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This idea could help push electric cars into the mainstream

August 12, 2015, 9:41 PM UTC
Photograph by Oli Scarff — AFP/Getty Images

Electric cars have a big shortcoming that keeps many people from buying them: their limited range. After a couple hundred miles, drivers have to pull over and recharge the car or risk stalling on the highway.

The UK government is testing a possible solution to the problem. This week, it announced that it’s testing under-the-road wireless charging technology that could someday let electric vehicles and hybrids “refuel” while driving.

Highways England, the government division that oversees motorways and major roads, plans to start experimenting with the technology later this year on a dedicated track. The trials are part of a 500 million-pound ($780 million) five-year project on recharging low emission vehicles.

If successful, the technology could help push electric cars into more of the mainstream. Electric car sales are growing, but could accelerate if drivers could avoid the hassle of recharging — or at least increase the range to something similar to gasoline-powered cars.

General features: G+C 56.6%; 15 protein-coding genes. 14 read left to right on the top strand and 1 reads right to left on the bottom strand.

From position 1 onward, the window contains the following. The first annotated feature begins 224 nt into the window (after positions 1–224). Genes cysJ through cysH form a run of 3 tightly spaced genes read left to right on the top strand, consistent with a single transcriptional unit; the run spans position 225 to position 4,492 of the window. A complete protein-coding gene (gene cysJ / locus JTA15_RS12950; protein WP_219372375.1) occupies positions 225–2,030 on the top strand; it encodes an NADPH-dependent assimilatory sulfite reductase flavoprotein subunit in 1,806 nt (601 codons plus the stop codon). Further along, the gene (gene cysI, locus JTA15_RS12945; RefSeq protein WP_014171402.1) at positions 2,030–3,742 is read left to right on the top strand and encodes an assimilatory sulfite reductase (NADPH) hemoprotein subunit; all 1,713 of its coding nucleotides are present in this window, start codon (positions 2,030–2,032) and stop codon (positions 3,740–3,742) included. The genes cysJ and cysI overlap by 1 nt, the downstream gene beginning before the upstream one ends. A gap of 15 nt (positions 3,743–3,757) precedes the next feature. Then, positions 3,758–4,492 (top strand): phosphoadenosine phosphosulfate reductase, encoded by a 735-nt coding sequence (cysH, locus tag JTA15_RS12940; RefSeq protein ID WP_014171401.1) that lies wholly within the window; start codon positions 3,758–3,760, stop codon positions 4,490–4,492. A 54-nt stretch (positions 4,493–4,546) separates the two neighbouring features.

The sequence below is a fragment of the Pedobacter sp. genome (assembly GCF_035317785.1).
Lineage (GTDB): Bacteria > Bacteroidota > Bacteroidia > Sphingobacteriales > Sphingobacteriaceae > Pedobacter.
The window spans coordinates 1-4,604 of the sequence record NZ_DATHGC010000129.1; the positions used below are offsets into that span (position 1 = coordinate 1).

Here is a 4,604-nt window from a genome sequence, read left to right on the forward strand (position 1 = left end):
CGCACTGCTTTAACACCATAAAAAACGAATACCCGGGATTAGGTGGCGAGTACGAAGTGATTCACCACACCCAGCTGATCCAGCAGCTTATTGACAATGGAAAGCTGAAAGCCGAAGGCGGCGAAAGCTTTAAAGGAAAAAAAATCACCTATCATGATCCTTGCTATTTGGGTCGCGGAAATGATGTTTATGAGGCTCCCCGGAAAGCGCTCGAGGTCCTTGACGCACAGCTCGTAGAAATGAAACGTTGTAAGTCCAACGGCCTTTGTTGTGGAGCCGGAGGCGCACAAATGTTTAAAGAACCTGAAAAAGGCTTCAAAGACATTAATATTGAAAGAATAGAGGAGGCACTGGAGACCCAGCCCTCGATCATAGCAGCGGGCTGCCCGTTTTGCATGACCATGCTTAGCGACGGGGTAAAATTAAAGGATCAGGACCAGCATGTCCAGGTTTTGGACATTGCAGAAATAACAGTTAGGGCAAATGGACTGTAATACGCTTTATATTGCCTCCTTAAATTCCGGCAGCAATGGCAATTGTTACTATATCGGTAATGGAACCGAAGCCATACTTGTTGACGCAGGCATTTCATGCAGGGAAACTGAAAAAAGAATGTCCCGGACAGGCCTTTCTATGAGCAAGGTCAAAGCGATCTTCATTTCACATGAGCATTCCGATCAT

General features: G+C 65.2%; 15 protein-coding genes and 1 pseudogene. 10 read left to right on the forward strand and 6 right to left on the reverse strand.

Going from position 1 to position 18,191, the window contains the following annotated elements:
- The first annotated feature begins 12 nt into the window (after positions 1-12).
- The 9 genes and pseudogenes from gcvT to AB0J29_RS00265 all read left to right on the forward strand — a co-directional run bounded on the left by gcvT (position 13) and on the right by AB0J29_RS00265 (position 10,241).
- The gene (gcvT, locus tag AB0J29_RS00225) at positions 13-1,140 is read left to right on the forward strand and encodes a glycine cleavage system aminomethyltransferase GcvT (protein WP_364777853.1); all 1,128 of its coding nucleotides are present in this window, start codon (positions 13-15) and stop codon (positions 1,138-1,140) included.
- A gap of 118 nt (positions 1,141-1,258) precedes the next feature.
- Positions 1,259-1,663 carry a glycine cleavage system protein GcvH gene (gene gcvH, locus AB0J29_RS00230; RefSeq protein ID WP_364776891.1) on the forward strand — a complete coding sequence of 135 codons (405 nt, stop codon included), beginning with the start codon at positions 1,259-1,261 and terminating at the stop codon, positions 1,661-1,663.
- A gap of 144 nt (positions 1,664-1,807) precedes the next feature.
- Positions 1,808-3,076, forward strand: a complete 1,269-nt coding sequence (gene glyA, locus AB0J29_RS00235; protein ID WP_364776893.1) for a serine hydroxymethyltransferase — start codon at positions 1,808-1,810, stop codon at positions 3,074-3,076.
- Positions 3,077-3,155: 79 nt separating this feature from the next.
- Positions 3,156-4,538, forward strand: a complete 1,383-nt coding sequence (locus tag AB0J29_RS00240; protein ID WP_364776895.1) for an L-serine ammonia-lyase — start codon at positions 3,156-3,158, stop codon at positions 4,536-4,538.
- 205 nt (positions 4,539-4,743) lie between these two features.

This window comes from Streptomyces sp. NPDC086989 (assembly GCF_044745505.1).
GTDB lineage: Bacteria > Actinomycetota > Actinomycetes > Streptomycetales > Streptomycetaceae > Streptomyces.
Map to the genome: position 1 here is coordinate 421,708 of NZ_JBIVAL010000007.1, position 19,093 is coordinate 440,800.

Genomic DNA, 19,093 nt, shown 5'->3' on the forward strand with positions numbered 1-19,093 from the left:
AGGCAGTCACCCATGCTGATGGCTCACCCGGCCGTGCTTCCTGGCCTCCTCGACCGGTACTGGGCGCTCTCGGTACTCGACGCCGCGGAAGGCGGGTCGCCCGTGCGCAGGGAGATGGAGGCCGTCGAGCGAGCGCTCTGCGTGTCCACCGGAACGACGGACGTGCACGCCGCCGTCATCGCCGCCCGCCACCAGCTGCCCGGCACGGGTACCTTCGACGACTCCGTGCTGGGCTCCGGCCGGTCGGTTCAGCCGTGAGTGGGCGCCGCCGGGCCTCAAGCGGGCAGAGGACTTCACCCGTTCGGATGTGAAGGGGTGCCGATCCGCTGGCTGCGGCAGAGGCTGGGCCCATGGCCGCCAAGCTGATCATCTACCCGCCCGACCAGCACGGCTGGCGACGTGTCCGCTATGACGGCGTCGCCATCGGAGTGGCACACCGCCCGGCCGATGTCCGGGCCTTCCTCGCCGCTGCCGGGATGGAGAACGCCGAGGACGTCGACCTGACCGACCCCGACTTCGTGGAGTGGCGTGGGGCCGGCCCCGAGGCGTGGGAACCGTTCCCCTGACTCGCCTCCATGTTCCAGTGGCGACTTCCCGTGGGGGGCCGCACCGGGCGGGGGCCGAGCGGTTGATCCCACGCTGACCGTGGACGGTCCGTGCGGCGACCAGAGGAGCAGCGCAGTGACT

Highways England didn’t say which vehicles will be tested or what companies might supply the wireless charging technology. The 18-month test, which could be followed by on road trials, will involve fitting vehicles with wireless technology and testing the equipment, installed underneath the road, to replicate motorway conditions.

The trial follows a feasibility study conducted by Highways England that examined how wireless charging infrastructure might be installed in the country’s major roads. The study also looked how drivers might be charged for the energy.

Highways England calls these trials the first of their kind. But really the idea of wirelessly charging vehicles has existed since the late 1800s. And it’s been in practice, at least in one city in South Korea, for two years.

In 2013, Korea deployed a few buses (known as Online Electric Vehicle motorcoaches) that recharge by driving over electrical cable-embedded roads. Coils on the underside of the buses pick up power wirelessly through the electromagnetic field on the road.

The Korea Advanced Institute of Science and Technology has done much of the work surrounding “recharging” roads. However, this idea goes all the way back to at least 1894 when Nikola Tesla was granted a patent for a similar system to be used for tramcars.

Tesla’s idea was to supply electric current to the motors of streetcars from a central or stationary source, without the use of contacts between the line conductor and the car motor. There’s no record of it ever being built.

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